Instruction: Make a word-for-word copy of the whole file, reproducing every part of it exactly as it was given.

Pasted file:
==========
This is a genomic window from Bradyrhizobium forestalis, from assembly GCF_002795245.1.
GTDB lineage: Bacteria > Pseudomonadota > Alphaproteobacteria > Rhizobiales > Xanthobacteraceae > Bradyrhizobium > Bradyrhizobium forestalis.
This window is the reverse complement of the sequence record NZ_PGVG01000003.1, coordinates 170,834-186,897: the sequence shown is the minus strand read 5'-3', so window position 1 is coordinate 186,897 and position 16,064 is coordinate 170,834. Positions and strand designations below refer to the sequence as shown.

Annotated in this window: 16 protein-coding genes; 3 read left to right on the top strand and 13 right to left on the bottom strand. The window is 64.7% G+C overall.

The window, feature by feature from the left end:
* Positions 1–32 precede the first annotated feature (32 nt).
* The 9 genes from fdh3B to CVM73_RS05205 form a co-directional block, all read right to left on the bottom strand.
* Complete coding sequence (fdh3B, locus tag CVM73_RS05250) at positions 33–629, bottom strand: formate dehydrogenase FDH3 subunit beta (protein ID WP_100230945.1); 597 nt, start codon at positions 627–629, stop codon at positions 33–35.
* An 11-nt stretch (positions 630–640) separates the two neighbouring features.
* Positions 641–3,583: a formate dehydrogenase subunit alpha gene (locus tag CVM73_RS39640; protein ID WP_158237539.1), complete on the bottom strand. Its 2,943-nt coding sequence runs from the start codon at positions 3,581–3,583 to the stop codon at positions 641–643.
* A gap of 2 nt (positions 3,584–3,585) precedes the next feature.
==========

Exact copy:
This is a genomic window from Bradyrhizobium forestalis, from assembly GCF_002795245.1.
GTDB lineage: Bacteria > Pseudomonadota > Alphaproteobacteria > Rhizobiales > Xanthobacteraceae > Bradyrhizobium > Bradyrhizobium forestalis.
This window is the reverse complement of the sequence record NZ_PGVG01000003.1, coordinates 170,834-186,897: the sequence shown is the minus strand read 5'-3', so window position 1 is coordinate 186,897 and position 16,064 is coordinate 170,834. Positions and strand designations below refer to the sequence as shown.

Annotated in this window: 16 protein-coding genes; 3 read left to right on the top strand and 13 right to left on the bottom strand. The window is 64.7% G+C overall.

The window, feature by feature from the left end:
* Positions 1–32 precede the first annotated feature (32 nt).
* The 9 genes from fdh3B to CVM73_RS05205 form a co-directional block, all read right to left on the bottom strand.
* Complete coding sequence (fdh3B, locus tag CVM73_RS05250) at positions 33–629, bottom strand: formate dehydrogenase FDH3 subunit beta (protein ID WP_100230945.1); 597 nt, start codon at positions 627–629, stop codon at positions 33–35.
* An 11-nt stretch (positions 630–640) separates the two neighbouring features.
* Positions 641–3,583: a formate dehydrogenase subunit alpha gene (locus tag CVM73_RS39640; protein ID WP_158237539.1), complete on the bottom strand. Its 2,943-nt coding sequence runs from the start codon at positions 3,581–3,583 to the stop codon at positions 641–643.
* A gap of 2 nt (positions 3,584–3,585) precedes the next feature.